For most Americans, the city of Cleveland, Ohio, brings two things to mind: professional sports and the Rock and Roll Hall of Fame and Museum. While both of these long-standing institutions deserve our attention, there’s another good reason to visit this vibrant Midwestern city: truly noteworthy eating and drinking destinations.

Did you know that Cleveland is home to over 100 ethnic groups? (Translation: You’ll find lots of deliciously diverse culinary contributions from each.) Did you also know that the city plays host to a cool crop of chefs, all of whom are elevating the local dining scene to great new heights? (I didn’t, until my recent visit.)

So without further ado, here are 12 restaurants and bars proving there’s much more to love about Cleveland than just sports and music.

Eating and Drinking in Cleveland

The Plum Cafe & Kitchen
The Plum Cafe & Kitchen is chicly designed and turns out delicious, original food, too.

The Plum Cafe & Kitchen
Could this be the most exciting restaurant to open in Cleveland in recent years? Chef Brett Sawyer — he cut his teeth at another beloved local spot, Greenhouse Tavern — and his culinary team are passionate, focused and fun-loving. The design is spot-on, too, with its tiled bar, white walls, exposed brick and pink leather banquette seating. As for the food? It’s whimsical and wholly original, but most importantly, delicious. (Sawyer calls it “pan-American.”) Not to be missed are the pretty beet-pickled deviled eggs and the top-selling fried chicken skins, which arrive with a shot glass of house-made hot sauce. 4133 Lorain Ave.; 216-938-8711; theplumcafeandkitchen.com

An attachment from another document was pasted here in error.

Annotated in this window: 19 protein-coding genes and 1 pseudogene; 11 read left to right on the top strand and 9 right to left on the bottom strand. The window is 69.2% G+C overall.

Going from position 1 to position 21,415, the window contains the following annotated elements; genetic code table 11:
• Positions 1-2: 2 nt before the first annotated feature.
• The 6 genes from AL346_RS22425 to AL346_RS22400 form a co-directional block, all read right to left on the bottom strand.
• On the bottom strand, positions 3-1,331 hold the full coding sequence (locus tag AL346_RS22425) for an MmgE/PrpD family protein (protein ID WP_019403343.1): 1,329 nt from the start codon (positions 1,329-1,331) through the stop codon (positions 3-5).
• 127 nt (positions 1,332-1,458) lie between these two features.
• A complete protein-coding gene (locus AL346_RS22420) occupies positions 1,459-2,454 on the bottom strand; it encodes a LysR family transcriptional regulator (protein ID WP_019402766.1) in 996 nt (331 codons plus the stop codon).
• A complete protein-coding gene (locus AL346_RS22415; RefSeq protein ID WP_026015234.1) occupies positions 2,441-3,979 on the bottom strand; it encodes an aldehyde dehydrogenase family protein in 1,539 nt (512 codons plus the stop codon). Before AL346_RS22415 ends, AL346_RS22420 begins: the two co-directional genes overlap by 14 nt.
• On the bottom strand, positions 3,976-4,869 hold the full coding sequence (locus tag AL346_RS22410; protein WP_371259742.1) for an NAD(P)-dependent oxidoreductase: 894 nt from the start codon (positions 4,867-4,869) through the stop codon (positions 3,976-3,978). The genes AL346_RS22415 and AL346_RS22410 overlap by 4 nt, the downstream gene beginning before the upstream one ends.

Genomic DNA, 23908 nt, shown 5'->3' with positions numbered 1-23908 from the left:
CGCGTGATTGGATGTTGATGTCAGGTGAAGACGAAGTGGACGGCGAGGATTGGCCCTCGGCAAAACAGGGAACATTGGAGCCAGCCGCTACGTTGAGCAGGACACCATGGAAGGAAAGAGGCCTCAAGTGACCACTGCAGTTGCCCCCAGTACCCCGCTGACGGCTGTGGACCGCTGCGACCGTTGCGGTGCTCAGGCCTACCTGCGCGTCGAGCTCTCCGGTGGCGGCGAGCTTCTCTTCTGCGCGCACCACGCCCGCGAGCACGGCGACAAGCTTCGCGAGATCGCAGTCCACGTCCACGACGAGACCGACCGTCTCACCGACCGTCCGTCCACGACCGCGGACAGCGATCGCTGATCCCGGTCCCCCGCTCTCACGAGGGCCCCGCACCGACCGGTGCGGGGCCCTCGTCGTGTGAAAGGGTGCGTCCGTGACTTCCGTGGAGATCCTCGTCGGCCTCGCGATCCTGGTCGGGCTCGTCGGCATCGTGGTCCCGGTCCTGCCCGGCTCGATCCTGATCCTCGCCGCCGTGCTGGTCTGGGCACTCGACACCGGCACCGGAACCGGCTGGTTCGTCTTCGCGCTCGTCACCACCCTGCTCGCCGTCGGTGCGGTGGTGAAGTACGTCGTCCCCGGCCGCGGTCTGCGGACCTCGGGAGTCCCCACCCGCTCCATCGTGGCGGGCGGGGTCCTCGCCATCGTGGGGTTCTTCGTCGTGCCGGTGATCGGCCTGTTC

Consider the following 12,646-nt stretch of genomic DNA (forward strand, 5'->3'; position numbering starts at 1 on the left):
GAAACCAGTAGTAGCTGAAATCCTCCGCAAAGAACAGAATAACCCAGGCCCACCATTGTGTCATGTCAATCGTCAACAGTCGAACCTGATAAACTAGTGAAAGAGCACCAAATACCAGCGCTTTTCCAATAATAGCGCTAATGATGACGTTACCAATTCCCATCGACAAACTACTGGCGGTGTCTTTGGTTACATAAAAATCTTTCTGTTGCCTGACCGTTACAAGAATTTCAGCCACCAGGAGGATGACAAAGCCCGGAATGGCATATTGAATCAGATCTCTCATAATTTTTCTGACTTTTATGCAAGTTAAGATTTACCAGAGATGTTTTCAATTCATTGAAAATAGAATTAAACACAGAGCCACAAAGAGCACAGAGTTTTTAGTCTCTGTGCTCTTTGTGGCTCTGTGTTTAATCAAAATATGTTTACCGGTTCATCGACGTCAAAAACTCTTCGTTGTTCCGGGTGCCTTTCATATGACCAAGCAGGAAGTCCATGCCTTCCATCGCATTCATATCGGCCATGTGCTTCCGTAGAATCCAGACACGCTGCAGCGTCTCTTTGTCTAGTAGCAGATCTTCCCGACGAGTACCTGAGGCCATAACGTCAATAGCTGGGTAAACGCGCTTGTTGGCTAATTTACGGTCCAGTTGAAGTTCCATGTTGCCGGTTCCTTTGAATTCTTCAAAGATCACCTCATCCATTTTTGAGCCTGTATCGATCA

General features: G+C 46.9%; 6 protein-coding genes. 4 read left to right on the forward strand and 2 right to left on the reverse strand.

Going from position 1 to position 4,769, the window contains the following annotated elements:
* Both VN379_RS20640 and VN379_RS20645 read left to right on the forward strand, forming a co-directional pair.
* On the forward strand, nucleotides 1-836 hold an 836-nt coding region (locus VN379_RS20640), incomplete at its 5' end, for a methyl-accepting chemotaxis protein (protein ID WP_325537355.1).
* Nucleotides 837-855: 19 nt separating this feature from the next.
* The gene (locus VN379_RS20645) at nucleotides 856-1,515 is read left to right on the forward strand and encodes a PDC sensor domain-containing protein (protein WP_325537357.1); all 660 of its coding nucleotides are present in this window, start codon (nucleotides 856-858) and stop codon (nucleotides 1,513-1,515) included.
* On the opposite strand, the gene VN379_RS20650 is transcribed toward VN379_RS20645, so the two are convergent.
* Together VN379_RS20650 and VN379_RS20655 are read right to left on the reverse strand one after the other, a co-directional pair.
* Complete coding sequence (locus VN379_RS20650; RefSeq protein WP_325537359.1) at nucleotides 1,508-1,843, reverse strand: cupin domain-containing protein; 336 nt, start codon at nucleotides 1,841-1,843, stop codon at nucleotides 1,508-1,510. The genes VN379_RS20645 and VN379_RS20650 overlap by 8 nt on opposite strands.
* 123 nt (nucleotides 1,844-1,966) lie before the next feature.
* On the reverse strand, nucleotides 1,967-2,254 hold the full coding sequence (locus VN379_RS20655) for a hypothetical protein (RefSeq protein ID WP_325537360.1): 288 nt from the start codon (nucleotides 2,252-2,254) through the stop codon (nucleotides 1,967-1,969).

Cleveland's Porco Lounge and Tiki Room is proving that tiki is here to stay. (Photo credit: Ken Blaze)
Cleveland’s Porco Lounge and Tiki Room is proving that tiki is here to stay. (Photo: Ken Blaze.)

Porco Lounge and Tiki Room
Opened in 2013, this bustling, lively bar is proving that tiki is here to stay. To convey a true spirit of aloha, owner Stefan Was decorated the space with salvaged decorations from iconic tiki institutions (like Fort Lauderdale’s Mai-Kai, Detroit’s Chin Tiki and Cleveland’s Kon Tiki). He also makes sure the classic cocktails (like the Zombie and Singapore Sling) are faithfully reproduced with quality spirits, house-made mixers and fresh-squeezed juices. All it takes is one drink — especially if you order Tiki Bob’s Concussion, which is limited to one per customer and is only served before 10 p.m. — to fall under Porco’s intoxicating spell. 2527 W. 25th St.; 216-802-9222; porcolounge.com

Greenhouse Tavern
Located on a busy strip in downtown, this restaurant by James Beard Foundation Award winner Jonathon Sawyer is one that’s adored by critics and locals alike. Though Sawyer’s claim to fame is his meaty treats, like the infamous roasted pig head and confit chicken wings, he also shows plenty of love for vegetarians with his hearty eggplant “meatballs” and flavorful squash gnocchi. Since Greenhouse is Ohio’s first LEED-certified restaurant, you can feel good not only about what you’re eating, but where you’re eating at as well. 2038 E. 4th St.; 216-443-0511; thegreenhousetavern.com



The Spotted Owl
The thoughtful design of the Spotted Owl, set in a former Bible factory dating back to the 1850s, is matched by its smart cocktail program.

The Spotted Owl